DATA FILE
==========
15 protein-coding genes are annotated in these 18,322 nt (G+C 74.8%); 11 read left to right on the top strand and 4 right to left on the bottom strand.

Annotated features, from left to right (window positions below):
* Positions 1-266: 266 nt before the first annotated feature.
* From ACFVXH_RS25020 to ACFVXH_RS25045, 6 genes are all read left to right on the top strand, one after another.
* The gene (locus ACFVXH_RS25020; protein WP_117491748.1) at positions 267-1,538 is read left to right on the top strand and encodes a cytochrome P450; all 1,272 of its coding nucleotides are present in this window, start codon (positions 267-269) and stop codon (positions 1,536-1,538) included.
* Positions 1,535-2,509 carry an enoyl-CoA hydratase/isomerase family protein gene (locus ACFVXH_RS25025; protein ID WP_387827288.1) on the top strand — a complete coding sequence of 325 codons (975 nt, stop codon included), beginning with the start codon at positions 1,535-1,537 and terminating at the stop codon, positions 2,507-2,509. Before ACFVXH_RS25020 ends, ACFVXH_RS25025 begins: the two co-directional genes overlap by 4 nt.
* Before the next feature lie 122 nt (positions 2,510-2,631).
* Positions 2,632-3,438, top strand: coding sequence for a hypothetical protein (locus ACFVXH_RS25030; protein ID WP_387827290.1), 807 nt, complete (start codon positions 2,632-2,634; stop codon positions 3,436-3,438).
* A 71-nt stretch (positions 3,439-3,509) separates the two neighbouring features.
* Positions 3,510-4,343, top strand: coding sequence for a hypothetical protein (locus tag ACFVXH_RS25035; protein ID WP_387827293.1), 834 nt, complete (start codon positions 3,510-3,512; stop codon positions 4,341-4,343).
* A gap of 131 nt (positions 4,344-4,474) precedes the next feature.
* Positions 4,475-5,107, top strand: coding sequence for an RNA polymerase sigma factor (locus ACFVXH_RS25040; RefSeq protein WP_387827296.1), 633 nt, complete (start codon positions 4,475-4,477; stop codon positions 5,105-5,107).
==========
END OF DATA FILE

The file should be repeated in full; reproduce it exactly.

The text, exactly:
15 protein-coding genes are annotated in these 18,322 nt (G+C 74.8%); 11 read left to right on the top strand and 4 right to left on the bottom strand.

Annotated features, from left to right (window positions below):
* Positions 1-266: 266 nt before the first annotated feature.
* From ACFVXH_RS25020 to ACFVXH_RS25045, 6 genes are all read left to right on the top strand, one after another.
* The gene (locus ACFVXH_RS25020; protein WP_117491748.1) at positions 267-1,538 is read left to right on the top strand and encodes a cytochrome P450; all 1,272 of its coding nucleotides are present in this window, start codon (positions 267-269) and stop codon (positions 1,536-1,538) included.
* Positions 1,535-2,509 carry an enoyl-CoA hydratase/isomerase family protein gene (locus ACFVXH_RS25025; protein ID WP_387827288.1) on the top strand — a complete coding sequence of 325 codons (975 nt, stop codon included), beginning with the start codon at positions 1,535-1,537 and terminating at the stop codon, positions 2,507-2,509. Before ACFVXH_RS25020 ends, ACFVXH_RS25025 begins: the two co-directional genes overlap by 4 nt.
* Before the next feature lie 122 nt (positions 2,510-2,631).
* Positions 2,632-3,438, top strand: coding sequence for a hypothetical protein (locus ACFVXH_RS25030; protein ID WP_387827290.1), 807 nt, complete (start codon positions 2,632-2,634; stop codon positions 3,436-3,438).
* A 71-nt stretch (positions 3,439-3,509) separates the two neighbouring features.
* Positions 3,510-4,343, top strand: coding sequence for a hypothetical protein (locus tag ACFVXH_RS25035; protein ID WP_387827293.1), 834 nt, complete (start codon positions 3,510-3,512; stop codon positions 4,341-4,343).
* A gap of 131 nt (positions 4,344-4,474) precedes the next feature.
* Positions 4,475-5,107, top strand: coding sequence for an RNA polymerase sigma factor (locus ACFVXH_RS25040; RefSeq protein WP_387827296.1), 633 nt, complete (start codon positions 4,475-4,477; stop codon positions 5,105-5,107).